It doesn’t matter. The drama is in the encounter of Una (Paula Arundell) and Ray, now known as Peter in his new life (Peter Kowitz) in the garbage-strewn lunch room of his place of work, 15 years after they last saw each other. She has sought him out in the late afternoon, he has bundled her into the room to keep her out of sight (the text is explicit on this, although the staging suggests they have entered through opposite doors).

They are caged animals in this configuration. He is uptight and anxious, she is intrigued and wary. Inexorably some semblance of a truth emerges: when he was 40 and she was 12, they had a sexual affair. He was an emotional mess, she was an infatuated girl; he exploited her so that what began as a romantic fantasy of adulthood for her soon morphed into sexual reality, and because she was minded to do anything he said, she took this as being what love was.

No wonder she has had scores of ‘lovers’ since then and is unable to maintain a stable relationship. He meanwhile – after a sojourn in prison for what he did – has re-named himself and settled down with a solo mum and her daughter …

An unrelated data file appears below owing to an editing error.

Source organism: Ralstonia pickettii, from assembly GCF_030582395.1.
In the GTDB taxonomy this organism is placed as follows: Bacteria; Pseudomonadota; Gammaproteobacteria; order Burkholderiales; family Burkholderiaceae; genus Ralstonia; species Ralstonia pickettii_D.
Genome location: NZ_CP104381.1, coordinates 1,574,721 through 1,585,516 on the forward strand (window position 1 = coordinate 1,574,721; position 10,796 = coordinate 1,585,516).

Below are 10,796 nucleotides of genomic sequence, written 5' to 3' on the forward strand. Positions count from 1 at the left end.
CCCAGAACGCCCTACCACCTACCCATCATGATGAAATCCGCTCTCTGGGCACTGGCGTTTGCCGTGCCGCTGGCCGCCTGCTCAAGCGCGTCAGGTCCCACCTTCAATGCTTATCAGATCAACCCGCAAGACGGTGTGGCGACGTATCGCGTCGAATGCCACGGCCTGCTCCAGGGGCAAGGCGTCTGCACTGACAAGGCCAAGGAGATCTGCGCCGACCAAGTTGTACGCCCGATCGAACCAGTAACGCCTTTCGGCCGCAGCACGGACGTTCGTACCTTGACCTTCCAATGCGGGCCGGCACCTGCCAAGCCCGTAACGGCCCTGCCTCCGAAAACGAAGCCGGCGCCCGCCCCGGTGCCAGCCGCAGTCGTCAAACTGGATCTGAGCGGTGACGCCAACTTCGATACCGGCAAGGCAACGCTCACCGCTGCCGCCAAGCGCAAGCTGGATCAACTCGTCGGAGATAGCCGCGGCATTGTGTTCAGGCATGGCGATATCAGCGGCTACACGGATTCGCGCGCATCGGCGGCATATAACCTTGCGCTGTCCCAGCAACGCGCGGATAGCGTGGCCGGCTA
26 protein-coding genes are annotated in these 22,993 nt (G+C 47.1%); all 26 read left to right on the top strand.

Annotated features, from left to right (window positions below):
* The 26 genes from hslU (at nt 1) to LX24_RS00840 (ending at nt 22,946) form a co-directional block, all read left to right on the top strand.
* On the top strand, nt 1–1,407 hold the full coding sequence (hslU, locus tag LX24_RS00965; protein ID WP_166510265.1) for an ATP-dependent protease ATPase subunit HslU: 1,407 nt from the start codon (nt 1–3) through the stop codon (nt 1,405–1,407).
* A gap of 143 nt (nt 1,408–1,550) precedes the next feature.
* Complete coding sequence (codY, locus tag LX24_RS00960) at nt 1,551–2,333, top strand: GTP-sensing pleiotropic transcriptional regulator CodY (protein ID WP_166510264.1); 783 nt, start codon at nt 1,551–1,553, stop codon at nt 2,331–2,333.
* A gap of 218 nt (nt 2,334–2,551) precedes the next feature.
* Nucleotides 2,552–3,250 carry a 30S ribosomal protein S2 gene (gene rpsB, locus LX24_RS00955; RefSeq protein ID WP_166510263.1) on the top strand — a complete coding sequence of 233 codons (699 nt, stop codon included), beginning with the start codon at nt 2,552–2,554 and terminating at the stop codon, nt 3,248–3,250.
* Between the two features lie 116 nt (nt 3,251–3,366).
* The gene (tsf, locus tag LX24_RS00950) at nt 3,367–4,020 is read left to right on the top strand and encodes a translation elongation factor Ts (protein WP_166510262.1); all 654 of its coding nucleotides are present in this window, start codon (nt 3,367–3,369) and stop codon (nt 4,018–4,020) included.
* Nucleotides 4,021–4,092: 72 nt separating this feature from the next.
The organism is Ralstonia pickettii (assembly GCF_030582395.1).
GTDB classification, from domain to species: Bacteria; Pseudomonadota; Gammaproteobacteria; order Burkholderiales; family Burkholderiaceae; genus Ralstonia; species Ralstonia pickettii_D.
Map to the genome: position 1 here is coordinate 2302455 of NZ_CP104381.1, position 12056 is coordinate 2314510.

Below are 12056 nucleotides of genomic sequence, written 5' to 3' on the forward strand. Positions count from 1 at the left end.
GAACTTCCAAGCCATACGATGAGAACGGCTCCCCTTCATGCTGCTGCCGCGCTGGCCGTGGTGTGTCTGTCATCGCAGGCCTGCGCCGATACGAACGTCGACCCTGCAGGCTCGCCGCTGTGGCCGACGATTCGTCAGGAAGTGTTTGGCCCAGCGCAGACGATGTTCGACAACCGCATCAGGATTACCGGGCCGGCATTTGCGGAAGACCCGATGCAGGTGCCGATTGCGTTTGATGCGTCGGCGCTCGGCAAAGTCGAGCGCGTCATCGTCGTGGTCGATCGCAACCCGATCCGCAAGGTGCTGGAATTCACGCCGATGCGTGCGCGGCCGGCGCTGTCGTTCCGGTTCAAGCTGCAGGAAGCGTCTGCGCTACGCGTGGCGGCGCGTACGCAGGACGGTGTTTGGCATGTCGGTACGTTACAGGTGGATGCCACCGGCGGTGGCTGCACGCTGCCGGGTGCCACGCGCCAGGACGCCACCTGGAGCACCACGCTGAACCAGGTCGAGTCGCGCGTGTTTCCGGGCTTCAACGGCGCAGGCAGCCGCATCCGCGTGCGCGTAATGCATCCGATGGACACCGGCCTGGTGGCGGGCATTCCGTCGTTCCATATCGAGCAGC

When I first reviewed this play I peppered my crit with spoiler warnings. But seeing this with the prior knowledge one brings to viewing any classic, ancient or modern, enhances the experience, because the play is about Una and Ray’s attempts to confront the messes they’ve made of their lives and the tragic impossibility of their ever finding resolution and redemption.

Paula Arundell’s Una is tough, assertive, objectively aware and intent on discovering what happened that night he left the port town bedsit to get cigarettes and never returned. As Ray, Peter Kowitz vacillates from strong to weak, nervous to mesmerised, keeping us – and himself, to some extent – guessing as to how real his rehabilitation has been; how truthfully he is living his life nowadays.

Both get to tell their stories of that night. New levels of insight and understanding are achieved … There’s calmness now, tenderness … And what happens next takes them both by surprise.  Crucially, their shocking resurgence of passion is mutual. Even more crucially, it is he who stops it. But who knows what might have happened if the step daughter (played with simple innocence by Danielle Catanzariti) hadn’t come looking for him, sent in by her Mum who is waiting in the car park.